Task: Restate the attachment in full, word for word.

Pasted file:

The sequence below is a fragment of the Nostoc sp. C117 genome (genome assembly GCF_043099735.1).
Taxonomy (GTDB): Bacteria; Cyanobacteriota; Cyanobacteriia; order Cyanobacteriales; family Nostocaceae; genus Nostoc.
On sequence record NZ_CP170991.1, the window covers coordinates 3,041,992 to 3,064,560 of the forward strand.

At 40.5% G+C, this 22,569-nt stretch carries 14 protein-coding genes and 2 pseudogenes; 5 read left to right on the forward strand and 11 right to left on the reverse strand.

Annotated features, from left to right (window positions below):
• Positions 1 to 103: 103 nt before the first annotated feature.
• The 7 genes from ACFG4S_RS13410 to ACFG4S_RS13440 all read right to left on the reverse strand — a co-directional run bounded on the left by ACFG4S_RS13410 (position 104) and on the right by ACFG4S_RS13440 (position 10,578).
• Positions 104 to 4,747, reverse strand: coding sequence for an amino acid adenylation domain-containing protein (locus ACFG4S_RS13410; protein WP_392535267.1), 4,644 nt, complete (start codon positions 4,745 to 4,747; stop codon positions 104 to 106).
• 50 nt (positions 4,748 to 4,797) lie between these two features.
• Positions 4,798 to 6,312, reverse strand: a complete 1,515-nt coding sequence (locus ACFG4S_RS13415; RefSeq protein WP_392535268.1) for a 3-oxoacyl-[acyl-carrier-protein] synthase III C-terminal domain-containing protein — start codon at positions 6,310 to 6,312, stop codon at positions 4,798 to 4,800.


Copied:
The sequence below is a fragment of the Nostoc sp. C117 genome (genome assembly GCF_043099735.1).
Taxonomy (GTDB): Bacteria; Cyanobacteriota; Cyanobacteriia; order Cyanobacteriales; family Nostocaceae; genus Nostoc.
On sequence record NZ_CP170991.1, the window covers coordinates 3,041,992 to 3,064,560 of the forward strand.

At 40.5% G+C, this 22,569-nt stretch carries 14 protein-coding genes and 2 pseudogenes; 5 read left to right on the forward strand and 11 right to left on the reverse strand.

Annotated features, from left to right (window positions below):
• Positions 1 to 103: 103 nt before the first annotated feature.
• The 7 genes from ACFG4S_RS13410 to ACFG4S_RS13440 all read right to left on the reverse strand — a co-directional run bounded on the left by ACFG4S_RS13410 (position 104) and on the right by ACFG4S_RS13440 (position 10,578).
• Positions 104 to 4,747, reverse strand: coding sequence for an amino acid adenylation domain-containing protein (locus ACFG4S_RS13410; protein WP_392535267.1), 4,644 nt, complete (start codon positions 4,745 to 4,747; stop codon positions 104 to 106).
• 50 nt (positions 4,748 to 4,797) lie between these two features.
• Positions 4,798 to 6,312, reverse strand: a complete 1,515-nt coding sequence (locus ACFG4S_RS13415; RefSeq protein WP_392535268.1) for a 3-oxoacyl-[acyl-carrier-protein] synthase III C-terminal domain-containing protein — start codon at positions 6,310 to 6,312, stop codon at positions 4,798 to 4,800.